4 – Consider how much health care you use
Choosing the right insurance plan involves guessing how many health issues you’re likely to face in the coming year, which could affect the distribution of costs. Your age is usually a useful indicator for this, but there are always a lot of unknowns, like a surprise cancer diagnosis or a car accident.
Wong points out that there are basic trade-offs to consider. “You might want to ask yourself, ‘Am I paying a little more each month in a monthly premium, knowing that would mean less out-of-pocket expenses when and if I need more medical care?’ she says. “Versus – the other way around – ‘Let me pay a lower monthly premium because I don’t really plan on needing much care, but I know I’ll have this health insurance in case something really catastrophic would happen.’ “
Along with these unknowns, leverage what you know about your health needs. If you have a doctor you like or know you’ll be taking a certain prescription drug, look for a plan that covers it. HealthCare.gov lets you add your provider and prescription drugs when browsing plans to see if they’re covered. Another way to find out is to simply call your doctors and ask them what plans they accept, Wong says.
5 – Beware of plans that are too good to be true
If you see a good deal online, be sure to check out an ACA plan, warns Louise Norris, health policy editor and insurance broker. When researching health insurance on the internet, you may come across short-term plans that advertise much lower monthly premiums, but don’t cover the ACA’s famous ten essential benefits. These include some pretty big things like prenatal care and mental health treatment.
Sometimes people can find great deals on premiums in federal and state markets, Norris says, but if a plan stands out as too good to be true, read the fine print.
“I’ve seen new plans popping up in some regions for 2020 where they’ll say $0 deductible,” she says. “Then you scroll a little further and maybe have a co-payment of $1,000 a day for hospitalization.” You hope not to spend a lot of time in the hospital, but if you do, that kind of cost could really add up.
Norris points to a new tool this year to help sort out the good from the bad – a star rating, similar to what consumers are used to on Yelp or Amazon (echoing Obama’s original vision). Star ratings are based on information submitted by insurers regarding costs, combined with feedback from enrollees.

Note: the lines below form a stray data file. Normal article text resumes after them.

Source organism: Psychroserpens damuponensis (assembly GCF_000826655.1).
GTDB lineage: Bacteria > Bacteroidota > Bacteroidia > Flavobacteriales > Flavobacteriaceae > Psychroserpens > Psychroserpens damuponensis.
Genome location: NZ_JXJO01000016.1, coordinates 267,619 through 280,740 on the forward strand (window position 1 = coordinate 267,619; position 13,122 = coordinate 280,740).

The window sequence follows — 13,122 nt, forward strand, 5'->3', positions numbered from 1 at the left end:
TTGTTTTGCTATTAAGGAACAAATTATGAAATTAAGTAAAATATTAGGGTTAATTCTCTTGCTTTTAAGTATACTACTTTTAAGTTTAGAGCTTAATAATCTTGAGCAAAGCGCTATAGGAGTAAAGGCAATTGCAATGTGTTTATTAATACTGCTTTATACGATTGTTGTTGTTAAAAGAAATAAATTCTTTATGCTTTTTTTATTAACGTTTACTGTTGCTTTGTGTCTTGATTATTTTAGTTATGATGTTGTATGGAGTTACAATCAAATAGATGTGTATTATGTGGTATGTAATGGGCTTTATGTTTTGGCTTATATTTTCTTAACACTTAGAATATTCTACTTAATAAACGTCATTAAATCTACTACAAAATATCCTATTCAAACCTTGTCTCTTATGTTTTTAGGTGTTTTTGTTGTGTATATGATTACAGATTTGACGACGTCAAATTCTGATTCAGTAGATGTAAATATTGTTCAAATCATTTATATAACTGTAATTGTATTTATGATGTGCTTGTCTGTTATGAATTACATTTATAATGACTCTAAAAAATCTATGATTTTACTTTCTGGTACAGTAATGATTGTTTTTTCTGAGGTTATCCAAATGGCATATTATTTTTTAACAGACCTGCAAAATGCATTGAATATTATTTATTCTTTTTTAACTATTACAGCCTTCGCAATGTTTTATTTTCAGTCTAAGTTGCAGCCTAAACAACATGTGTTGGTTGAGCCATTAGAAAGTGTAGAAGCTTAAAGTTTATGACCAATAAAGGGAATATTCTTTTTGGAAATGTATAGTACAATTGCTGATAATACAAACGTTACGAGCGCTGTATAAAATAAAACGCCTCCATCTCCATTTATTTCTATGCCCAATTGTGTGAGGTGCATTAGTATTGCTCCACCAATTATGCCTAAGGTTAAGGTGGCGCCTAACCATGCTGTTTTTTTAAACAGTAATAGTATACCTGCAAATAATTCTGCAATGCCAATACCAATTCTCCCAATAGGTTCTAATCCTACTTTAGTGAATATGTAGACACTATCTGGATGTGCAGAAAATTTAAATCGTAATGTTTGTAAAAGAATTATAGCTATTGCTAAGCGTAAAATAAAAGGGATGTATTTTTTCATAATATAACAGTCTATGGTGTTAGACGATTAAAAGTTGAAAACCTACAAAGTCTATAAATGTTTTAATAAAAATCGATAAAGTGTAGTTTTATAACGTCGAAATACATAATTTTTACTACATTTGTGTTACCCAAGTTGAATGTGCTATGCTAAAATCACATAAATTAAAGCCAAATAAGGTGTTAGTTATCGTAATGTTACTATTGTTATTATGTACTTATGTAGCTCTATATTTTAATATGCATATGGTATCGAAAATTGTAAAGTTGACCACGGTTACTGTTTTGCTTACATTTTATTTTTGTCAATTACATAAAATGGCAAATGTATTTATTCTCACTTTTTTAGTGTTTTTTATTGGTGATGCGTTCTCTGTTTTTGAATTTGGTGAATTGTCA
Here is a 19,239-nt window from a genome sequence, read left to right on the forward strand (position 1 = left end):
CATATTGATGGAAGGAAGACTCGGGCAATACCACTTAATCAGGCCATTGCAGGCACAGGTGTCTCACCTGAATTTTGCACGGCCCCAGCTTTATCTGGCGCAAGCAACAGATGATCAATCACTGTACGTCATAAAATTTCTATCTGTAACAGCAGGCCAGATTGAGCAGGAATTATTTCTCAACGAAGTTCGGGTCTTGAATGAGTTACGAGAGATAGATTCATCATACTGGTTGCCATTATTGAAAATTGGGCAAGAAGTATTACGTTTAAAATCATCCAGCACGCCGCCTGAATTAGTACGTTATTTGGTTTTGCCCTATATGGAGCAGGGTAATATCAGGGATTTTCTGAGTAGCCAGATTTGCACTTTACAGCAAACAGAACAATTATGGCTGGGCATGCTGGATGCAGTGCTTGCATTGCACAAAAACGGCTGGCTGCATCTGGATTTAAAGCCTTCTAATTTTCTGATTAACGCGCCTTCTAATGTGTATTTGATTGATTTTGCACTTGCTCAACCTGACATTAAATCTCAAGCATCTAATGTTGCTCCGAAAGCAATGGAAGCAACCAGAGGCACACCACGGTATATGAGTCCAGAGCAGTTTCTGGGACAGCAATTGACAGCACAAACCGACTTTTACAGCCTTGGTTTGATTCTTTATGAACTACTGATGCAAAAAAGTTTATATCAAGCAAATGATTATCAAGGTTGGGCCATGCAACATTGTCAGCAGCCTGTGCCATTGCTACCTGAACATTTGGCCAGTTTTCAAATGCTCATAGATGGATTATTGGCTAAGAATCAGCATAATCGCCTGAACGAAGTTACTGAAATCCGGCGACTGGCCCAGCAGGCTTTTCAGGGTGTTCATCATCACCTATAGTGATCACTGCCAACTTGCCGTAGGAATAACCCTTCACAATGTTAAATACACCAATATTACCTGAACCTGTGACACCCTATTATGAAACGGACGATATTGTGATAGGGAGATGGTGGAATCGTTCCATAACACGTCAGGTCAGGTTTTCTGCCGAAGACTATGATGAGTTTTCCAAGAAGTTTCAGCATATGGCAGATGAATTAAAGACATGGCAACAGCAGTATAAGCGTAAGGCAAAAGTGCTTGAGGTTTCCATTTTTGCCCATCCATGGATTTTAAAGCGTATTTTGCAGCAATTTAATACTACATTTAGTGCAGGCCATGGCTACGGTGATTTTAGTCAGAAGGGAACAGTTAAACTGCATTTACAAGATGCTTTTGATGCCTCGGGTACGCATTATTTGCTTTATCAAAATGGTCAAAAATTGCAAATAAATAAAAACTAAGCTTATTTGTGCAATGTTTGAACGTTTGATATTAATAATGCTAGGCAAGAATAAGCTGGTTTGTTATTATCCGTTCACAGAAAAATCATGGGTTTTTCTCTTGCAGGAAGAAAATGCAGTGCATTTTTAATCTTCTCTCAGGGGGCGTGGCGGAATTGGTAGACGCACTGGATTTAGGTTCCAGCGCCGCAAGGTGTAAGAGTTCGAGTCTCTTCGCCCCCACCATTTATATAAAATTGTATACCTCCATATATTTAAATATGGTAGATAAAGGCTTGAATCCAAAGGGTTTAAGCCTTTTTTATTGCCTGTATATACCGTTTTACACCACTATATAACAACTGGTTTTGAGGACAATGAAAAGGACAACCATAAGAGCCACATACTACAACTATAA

“The star rating is one of those things at a glance where you can sort of see, ‘OK, how do other guests feel about this plan?'” Norris says. Not all planes have them since some are new, she says, but for planes that do, the stars “give you red flags if there might be concerns.”
6 – Get free help from the pros
The Trump administration has cut federal funding for advertising the open registrations and navigation program, but those programs still exist: there are still people across the country trained and willing to sign people up — for free.
“My best advice for people — especially those less familiar with insurance — is to see if you can get help,” Wong says. You can call for help, but she recommends trying to meet “a certified health insurance navigator or application counselor” in person, she says. “Above all, they are people who are impartial about which health insurance plan is best for you.
Katie Turner is one such skilled navigator — she’s been recruiting people for seven years and works with the Family Health Care Foundation in the Tampa Bay, Florida area. Before open enrollment, she’s been busy calling past consumers, letting them know it’s time.
She advises people to gather all the necessary documents, such as social security cards, immigration documents, tax returns, before going to a meeting with a navigator.
Above all, she says, don’t miss your chance to buy coverage if you need it.
“There’s a lot of confusion out there,” Turner says. Many people don’t know what a legal challenge to the law means for markets (nothing yet), when registration is open, and more. “All we can do,” says Turner, “is continue to be here and provide the resources we’ve provided for seven years to help people sign up for coverage.”